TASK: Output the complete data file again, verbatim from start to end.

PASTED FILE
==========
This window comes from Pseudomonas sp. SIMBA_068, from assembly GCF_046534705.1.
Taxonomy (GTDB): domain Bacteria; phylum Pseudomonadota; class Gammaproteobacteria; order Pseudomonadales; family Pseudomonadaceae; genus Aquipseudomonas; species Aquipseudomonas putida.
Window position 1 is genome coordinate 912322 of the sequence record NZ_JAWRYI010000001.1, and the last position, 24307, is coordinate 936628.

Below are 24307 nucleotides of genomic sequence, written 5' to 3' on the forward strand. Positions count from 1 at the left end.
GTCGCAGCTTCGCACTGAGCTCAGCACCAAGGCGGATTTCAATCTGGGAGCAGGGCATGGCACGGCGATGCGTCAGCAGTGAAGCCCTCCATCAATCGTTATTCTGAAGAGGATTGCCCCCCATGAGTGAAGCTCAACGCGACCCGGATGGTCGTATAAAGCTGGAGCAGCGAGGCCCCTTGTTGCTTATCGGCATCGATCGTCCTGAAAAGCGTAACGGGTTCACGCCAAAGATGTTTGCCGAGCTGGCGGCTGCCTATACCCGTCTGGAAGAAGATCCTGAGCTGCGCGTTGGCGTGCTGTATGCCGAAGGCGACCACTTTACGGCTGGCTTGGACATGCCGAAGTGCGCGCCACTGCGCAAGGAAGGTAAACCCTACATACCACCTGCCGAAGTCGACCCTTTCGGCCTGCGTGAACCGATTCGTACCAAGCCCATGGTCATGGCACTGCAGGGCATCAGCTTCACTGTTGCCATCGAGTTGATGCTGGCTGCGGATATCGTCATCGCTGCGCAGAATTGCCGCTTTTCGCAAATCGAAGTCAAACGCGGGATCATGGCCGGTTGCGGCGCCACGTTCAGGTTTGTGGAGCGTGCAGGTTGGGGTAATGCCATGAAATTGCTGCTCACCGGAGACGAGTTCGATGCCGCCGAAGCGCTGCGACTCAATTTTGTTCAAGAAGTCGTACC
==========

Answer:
This window comes from Pseudomonas sp. SIMBA_068, from assembly GCF_046534705.1.
Taxonomy (GTDB): domain Bacteria; phylum Pseudomonadota; class Gammaproteobacteria; order Pseudomonadales; family Pseudomonadaceae; genus Aquipseudomonas; species Aquipseudomonas putida.
Window position 1 is genome coordinate 912322 of the sequence record NZ_JAWRYI010000001.1, and the last position, 24307, is coordinate 936628.

Below are 24307 nucleotides of genomic sequence, written 5' to 3' on the forward strand. Positions count from 1 at the left end.
GTCGCAGCTTCGCACTGAGCTCAGCACCAAGGCGGATTTCAATCTGGGAGCAGGGCATGGCACGGCGATGCGTCAGCAGTGAAGCCCTCCATCAATCGTTATTCTGAAGAGGATTGCCCCCCATGAGTGAAGCTCAACGCGACCCGGATGGTCGTATAAAGCTGGAGCAGCGAGGCCCCTTGTTGCTTATCGGCATCGATCGTCCTGAAAAGCGTAACGGGTTCACGCCAAAGATGTTTGCCGAGCTGGCGGCTGCCTATACCCGTCTGGAAGAAGATCCTGAGCTGCGCGTTGGCGTGCTGTATGCCGAAGGCGACCACTTTACGGCTGGCTTGGACATGCCGAAGTGCGCGCCACTGCGCAAGGAAGGTAAACCCTACATACCACCTGCCGAAGTCGACCCTTTCGGCCTGCGTGAACCGATTCGTACCAAGCCCATGGTCATGGCACTGCAGGGCATCAGCTTCACTGTTGCCATCGAGTTGATGCTGGCTGCGGATATCGTCATCGCTGCGCAGAATTGCCGCTTTTCGCAAATCGAAGTCAAACGCGGGATCATGGCCGGTTGCGGCGCCACGTTCAGGTTTGTGGAGCGTGCAGGTTGGGGTAATGCCATGAAATTGCTGCTCACCGGAGACGAGTTCGATGCCGCCGAAGCGCTGCGACTCAATTTTGTTCAAGAAGTCGTACC